Back in Jerusalem, David metes out punishment to the “ten concubines whom he had left to look after the house” (20:3),. He provides for them but locks them away “until the day of their death, living as if in widowhood.” (20:3) presumably because having laid with Absalom they are now spoiled goods. One wonders if the concubines could have resisted Absalom, so to our modern sensibilities this seems to be an unfair punishment.

More intrigue follows. David gives orders to capture and kill Sheba. David’s general Amasa apparently abandons David by failing to return after three days with the army. Joab comes across Amasa in the field and believing him to be a traitor, embraces Amasa, seemingly to kiss him in greeting but instead stabs him in the gut.

Joab’s army approaches the town where Sheba is hiding. A woman, realizing that Joab’s army will destroy the city in the battle to capture Sheba: “I am one of those who are peaceable and faithful in Israel; you seek to destroy a city that is a mother in Israel; why will you swallow up the heritage of the Lord?” (20:19)

She tells Joab that she will hand over the head of Sheba in order to avoid the destruction of the city, which she does, thereby saving her city. As the authors point out, she is a wise woman. But also as usual, the authors do not name her. What’s fascinating here is that it is a woman who brings peace through shrewd negotiation. Once again, a woman is a more effective peacemaker than the hot-headed men who surround her.

John 10:22–33: Far more than in the synoptic gospels, John describes the deep tensions that Jesus has created in Jerusalem because of his ambiguous assertions that he is the Messiah that has come directly from God. The “Jews gathered around him and said to him, “How long will you keep us in suspense? If you are the Messiah, tell us plainly.” (24) But as usual, Jesus does not come right out and assert his messiahship as I’m sure many others had before him. Instead, he tells the Jews, “I have told you, and you do not believe.” (25a) Jesus asserts that the miracles he’s worked should serve as sufficient proof: “The works that I do in my Father’s name testify to me.” (25b) Once again, the overarching theme is that belief is essential. Jesus knows that even if he told them outright they would still doubt. But Jesus does not make this belief come easily.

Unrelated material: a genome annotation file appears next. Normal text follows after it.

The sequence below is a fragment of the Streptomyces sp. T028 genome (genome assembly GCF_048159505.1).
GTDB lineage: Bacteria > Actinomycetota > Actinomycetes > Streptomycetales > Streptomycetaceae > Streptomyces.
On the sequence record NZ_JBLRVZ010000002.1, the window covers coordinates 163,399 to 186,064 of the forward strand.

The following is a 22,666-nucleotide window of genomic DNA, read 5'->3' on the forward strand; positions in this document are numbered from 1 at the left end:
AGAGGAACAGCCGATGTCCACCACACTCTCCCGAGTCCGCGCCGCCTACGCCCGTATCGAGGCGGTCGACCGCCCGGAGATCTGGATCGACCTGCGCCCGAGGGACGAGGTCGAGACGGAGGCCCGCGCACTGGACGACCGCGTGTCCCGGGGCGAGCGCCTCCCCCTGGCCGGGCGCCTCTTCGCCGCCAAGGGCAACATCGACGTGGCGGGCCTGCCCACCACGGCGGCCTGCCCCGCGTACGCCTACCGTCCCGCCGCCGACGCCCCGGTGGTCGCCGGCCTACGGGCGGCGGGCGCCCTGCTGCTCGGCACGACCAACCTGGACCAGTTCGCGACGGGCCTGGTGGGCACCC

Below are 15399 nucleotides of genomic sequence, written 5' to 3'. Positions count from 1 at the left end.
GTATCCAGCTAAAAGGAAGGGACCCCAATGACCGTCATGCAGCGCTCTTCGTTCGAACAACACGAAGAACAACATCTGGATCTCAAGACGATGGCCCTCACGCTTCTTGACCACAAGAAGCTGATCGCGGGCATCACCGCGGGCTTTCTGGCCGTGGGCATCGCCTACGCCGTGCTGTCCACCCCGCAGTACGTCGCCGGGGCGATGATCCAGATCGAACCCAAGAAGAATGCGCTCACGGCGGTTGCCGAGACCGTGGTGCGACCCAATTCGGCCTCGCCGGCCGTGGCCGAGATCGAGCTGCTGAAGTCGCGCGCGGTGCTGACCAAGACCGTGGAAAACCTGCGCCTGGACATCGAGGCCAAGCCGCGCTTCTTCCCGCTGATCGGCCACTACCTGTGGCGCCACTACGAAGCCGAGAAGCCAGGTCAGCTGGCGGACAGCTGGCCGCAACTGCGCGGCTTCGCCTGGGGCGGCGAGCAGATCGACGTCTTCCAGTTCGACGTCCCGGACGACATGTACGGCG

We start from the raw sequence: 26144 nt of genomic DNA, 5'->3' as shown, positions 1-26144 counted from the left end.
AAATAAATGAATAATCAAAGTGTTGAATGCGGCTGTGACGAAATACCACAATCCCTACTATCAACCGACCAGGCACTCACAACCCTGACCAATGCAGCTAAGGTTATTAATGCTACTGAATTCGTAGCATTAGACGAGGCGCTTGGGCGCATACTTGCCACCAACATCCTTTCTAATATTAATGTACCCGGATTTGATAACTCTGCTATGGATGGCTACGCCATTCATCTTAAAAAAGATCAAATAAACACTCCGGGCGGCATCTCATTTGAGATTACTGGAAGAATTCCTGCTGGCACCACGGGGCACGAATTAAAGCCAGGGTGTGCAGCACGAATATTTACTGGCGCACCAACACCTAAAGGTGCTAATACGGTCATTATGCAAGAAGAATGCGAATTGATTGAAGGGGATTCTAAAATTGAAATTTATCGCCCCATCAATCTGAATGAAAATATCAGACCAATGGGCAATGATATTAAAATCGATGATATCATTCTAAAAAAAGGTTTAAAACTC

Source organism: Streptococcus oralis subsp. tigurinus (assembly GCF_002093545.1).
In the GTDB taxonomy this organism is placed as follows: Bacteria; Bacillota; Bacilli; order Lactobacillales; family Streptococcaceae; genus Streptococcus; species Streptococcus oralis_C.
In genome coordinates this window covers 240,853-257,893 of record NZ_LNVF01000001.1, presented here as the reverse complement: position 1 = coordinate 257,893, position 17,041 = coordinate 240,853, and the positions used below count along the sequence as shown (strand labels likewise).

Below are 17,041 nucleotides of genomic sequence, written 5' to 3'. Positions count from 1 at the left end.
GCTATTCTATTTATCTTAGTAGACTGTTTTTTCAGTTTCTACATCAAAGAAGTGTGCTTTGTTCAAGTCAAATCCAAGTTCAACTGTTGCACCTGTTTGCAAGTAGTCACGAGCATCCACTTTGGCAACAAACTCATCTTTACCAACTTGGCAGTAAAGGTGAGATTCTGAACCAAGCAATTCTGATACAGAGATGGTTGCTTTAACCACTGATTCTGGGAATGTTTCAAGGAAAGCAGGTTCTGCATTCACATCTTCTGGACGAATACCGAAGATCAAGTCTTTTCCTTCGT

Knowing that what he’s about to say will anger them further, Jesus tells them “you do not believe, because you do not belong to my sheep.” (26) Here is John’s binary world at its starkest. You’re either inside the sheepfold because you believe in Jesus or you’re not because you don’t believe: “My sheep hear my voice. I know them, and they follow me.” (27)

Jesus again emphasizes his relationship with God the Father: “The Father and I are one.” (30) This angers the crowd even further and they pick up stones to kill Jesus. He calmly replies, “I have shown you many good works from the Father. For which of these are you going to stone me?” (32) Someone in the crowd just as calmly replies, “It is not for a good work that we are going to stone you, but for blasphemy, because you, though only a human being, are making yourself God.” (33)

So there it is: Jesus is unacceptable to conventional religion. His claims are just too outrageous. Again and again, John is reminding us that we cannot remain on the fence. Either one believes in Jesus or one does not. We pick up the stones or we do not. We cannot rationalize our way out of that decision. Either go through the gate of Jesus into the sheepfold or remain outside. Those who say Jesus is simply a “good teacher” but reject his assertions of messiahship clearly remain outside the fold.